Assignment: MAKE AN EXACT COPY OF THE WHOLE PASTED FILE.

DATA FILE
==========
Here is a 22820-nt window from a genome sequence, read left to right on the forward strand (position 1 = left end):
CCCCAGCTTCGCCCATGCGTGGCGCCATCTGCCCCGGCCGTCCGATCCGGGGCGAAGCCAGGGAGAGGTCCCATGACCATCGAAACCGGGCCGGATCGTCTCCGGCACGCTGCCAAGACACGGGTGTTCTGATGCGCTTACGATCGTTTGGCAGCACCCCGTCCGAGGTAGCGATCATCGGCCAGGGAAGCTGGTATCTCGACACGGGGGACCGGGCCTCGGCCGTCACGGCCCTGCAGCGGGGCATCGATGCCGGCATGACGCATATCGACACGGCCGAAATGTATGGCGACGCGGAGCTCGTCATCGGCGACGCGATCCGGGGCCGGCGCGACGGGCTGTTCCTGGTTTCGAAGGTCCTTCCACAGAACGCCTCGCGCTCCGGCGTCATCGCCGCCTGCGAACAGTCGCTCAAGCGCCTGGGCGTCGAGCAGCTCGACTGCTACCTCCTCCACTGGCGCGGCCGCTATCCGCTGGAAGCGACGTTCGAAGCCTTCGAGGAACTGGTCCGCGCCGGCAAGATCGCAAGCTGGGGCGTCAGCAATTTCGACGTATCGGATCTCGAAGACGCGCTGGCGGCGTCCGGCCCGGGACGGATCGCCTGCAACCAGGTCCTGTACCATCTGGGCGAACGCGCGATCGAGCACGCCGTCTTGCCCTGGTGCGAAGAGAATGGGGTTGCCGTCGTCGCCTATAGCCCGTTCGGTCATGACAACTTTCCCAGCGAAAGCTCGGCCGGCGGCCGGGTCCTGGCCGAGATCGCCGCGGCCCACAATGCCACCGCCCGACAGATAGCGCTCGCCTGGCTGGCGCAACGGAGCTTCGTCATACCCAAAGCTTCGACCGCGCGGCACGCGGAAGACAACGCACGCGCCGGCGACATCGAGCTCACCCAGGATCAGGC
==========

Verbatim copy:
Here is a 22820-nt window from a genome sequence, read left to right on the forward strand (position 1 = left end):
CCCCAGCTTCGCCCATGCGTGGCGCCATCTGCCCCGGCCGTCCGATCCGGGGCGAAGCCAGGGAGAGGTCCCATGACCATCGAAACCGGGCCGGATCGTCTCCGGCACGCTGCCAAGACACGGGTGTTCTGATGCGCTTACGATCGTTTGGCAGCACCCCGTCCGAGGTAGCGATCATCGGCCAGGGAAGCTGGTATCTCGACACGGGGGACCGGGCCTCGGCCGTCACGGCCCTGCAGCGGGGCATCGATGCCGGCATGACGCATATCGACACGGCCGAAATGTATGGCGACGCGGAGCTCGTCATCGGCGACGCGATCCGGGGCCGGCGCGACGGGCTGTTCCTGGTTTCGAAGGTCCTTCCACAGAACGCCTCGCGCTCCGGCGTCATCGCCGCCTGCGAACAGTCGCTCAAGCGCCTGGGCGTCGAGCAGCTCGACTGCTACCTCCTCCACTGGCGCGGCCGCTATCCGCTGGAAGCGACGTTCGAAGCCTTCGAGGAACTGGTCCGCGCCGGCAAGATCGCAAGCTGGGGCGTCAGCAATTTCGACGTATCGGATCTCGAAGACGCGCTGGCGGCGTCCGGCCCGGGACGGATCGCCTGCAACCAGGTCCTGTACCATCTGGGCGAACGCGCGATCGAGCACGCCGTCTTGCCCTGGTGCGAAGAGAATGGGGTTGCCGTCGTCGCCTATAGCCCGTTCGGTCATGACAACTTTCCCAGCGAAAGCTCGGCCGGCGGCCGGGTCCTGGCCGAGATCGCCGCGGCCCACAATGCCACCGCCCGACAGATAGCGCTCGCCTGGCTGGCGCAACGGAGCTTCGTCATACCCAAAGCTTCGACCGCGCGGCACGCGGAAGACAACGCACGCGCCGGCGACATCGAGCTCACCCAGGATCAGGC